New program hopes to minimize obesity risks among elementary school students
Teachers are the secret weapon in a new program designed to fight childhood obesity.
The program – developed by FIU's Robert Stempel College of Public Health and Social Work (RSCPHSW) and College of Education, and funded by a grant from the United States Department of Agriculture – will allow researchers to train teachers to model healthy behaviors that include increasing fruit and vegetable intake, engaging in physical activity and reducing sugary beverage consumption.
One out of three school-aged children in the United States is overweight or obese. This increases their risk for developing chronic diseases such as diabetes, heart disease, cancer and, ultimately, premature death. Sixty-seven percent of Miami-Dade County adults are either overweight or obese.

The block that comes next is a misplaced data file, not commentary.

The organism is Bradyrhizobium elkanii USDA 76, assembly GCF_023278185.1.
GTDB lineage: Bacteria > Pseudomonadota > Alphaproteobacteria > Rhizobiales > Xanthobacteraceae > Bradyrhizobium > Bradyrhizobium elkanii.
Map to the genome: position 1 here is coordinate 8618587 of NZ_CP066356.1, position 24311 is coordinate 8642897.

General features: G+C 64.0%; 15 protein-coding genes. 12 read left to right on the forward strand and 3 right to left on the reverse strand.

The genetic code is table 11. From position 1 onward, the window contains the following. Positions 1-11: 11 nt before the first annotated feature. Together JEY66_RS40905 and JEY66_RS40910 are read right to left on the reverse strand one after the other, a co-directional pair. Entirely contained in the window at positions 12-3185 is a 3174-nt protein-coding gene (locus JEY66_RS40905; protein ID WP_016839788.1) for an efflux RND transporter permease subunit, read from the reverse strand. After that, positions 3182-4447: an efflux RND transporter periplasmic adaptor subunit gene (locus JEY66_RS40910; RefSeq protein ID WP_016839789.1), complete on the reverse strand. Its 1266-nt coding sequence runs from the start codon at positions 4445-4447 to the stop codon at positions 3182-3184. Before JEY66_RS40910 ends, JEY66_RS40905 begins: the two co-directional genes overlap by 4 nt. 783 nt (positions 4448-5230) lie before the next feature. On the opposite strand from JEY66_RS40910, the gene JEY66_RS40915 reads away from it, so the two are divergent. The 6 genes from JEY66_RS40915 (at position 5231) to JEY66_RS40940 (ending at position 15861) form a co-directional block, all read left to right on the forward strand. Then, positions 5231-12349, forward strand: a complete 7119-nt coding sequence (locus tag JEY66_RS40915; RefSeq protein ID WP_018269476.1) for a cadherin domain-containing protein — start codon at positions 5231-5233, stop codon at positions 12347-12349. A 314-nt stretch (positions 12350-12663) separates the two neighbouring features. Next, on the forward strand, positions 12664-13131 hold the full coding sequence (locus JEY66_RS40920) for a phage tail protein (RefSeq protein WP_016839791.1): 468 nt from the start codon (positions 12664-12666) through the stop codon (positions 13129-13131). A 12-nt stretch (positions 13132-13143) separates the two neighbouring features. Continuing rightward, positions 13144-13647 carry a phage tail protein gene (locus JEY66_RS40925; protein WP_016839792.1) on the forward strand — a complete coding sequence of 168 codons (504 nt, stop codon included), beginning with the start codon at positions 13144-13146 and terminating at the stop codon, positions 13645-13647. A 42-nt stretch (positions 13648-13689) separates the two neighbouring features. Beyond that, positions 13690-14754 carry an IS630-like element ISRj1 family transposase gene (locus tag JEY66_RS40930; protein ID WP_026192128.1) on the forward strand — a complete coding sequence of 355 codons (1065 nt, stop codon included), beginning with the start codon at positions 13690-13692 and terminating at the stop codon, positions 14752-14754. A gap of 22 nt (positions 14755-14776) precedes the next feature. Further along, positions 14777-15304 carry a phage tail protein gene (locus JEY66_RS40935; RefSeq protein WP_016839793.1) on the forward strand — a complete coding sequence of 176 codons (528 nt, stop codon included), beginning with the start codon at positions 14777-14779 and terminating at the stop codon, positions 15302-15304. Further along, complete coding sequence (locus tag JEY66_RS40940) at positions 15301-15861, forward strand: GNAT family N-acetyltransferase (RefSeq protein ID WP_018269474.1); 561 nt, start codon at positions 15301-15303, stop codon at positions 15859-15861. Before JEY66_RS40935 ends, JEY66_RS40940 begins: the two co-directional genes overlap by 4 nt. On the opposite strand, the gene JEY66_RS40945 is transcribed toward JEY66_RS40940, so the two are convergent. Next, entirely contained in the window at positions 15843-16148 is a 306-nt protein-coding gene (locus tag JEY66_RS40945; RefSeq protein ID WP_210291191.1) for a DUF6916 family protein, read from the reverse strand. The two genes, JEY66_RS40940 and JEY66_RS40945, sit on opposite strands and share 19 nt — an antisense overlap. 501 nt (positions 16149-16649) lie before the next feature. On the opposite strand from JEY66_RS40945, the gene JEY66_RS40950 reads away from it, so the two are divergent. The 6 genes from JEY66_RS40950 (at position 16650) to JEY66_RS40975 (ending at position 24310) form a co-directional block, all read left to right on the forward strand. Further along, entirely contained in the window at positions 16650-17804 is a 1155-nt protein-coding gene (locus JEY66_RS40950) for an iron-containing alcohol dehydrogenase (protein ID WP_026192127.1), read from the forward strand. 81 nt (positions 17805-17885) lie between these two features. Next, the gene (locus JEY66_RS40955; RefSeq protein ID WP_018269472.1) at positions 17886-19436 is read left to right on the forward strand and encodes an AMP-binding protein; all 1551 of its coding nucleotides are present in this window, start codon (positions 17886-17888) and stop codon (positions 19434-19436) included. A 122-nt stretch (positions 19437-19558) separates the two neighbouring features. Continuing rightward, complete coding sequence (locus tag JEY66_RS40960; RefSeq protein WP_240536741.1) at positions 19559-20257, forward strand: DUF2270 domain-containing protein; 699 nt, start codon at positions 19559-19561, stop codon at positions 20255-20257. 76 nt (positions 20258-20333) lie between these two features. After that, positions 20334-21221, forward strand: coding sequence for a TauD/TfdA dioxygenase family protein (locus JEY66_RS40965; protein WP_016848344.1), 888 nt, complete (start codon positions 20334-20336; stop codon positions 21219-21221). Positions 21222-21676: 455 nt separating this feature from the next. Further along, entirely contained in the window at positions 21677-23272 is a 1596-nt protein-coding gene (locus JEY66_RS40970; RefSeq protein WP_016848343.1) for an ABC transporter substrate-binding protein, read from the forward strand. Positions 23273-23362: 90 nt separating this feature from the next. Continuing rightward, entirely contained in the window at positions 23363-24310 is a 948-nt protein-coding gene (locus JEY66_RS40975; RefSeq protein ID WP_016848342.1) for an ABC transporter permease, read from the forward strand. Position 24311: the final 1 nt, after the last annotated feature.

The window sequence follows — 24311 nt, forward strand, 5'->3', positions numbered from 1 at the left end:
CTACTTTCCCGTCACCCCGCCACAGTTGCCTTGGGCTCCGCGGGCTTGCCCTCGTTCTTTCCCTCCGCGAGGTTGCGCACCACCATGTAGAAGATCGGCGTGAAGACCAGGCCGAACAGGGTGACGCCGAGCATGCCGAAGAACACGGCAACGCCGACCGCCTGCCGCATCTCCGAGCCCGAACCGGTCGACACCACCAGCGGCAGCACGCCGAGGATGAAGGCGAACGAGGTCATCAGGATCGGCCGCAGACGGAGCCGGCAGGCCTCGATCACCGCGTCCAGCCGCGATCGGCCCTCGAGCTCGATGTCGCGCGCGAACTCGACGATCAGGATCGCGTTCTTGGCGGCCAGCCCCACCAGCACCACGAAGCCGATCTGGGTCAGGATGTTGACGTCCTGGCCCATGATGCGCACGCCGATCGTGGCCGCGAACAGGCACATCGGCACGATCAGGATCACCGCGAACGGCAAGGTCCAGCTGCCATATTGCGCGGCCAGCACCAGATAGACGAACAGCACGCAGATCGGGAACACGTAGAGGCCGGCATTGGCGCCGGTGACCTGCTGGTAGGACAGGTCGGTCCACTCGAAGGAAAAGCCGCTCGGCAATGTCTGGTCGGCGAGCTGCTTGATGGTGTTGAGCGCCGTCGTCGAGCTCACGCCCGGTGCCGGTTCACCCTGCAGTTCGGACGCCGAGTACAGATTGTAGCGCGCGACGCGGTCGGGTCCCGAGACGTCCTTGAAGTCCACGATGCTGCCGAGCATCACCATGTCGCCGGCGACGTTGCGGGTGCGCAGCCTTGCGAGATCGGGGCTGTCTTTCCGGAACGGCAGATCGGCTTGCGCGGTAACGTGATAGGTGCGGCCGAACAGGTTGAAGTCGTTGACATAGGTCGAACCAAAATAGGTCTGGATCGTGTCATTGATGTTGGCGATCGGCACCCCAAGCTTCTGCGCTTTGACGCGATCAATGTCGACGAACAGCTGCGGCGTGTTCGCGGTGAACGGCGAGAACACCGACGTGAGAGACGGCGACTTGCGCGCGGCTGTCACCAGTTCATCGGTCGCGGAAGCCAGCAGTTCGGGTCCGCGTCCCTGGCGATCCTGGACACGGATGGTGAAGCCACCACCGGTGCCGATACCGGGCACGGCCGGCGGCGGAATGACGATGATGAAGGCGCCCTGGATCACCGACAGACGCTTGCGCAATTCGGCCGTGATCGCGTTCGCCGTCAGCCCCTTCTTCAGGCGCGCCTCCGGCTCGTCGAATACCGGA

As part of the program, veteran teachers serve as mentors for future teachers and together they work to implement lessons in the classroom to encourage children to eat right and exercise.
"Teachers play a key role in the development of children's nutrition and physical activity behaviors," said Catherine Coccia, an assistant professor of dietetics and nutrition at RSCPHSW. "We are excited about working with future teachers to help them promote healthy behaviors in the classroom."
Coccia will lead the team, made up of Dietetics and Nutrition faculty Kathryn Brogan Hartlieb, Adriana Campa and Fatma G. Huffman, along with Gwyn Senokossoff, a professor in the College of Education's Department of Teaching and Learning.
"A high number of FIU-trained teachers remain in the area and thus provide many interactions that impact the health of children living in southeast Florida," Brogan Hartlieb said.
The program will run through February 2017, during which the researchers will develop and implement a pilot study to help determine if the program design is effective. If the initiative is successful, they hope to expand their program to multiple schools and classrooms.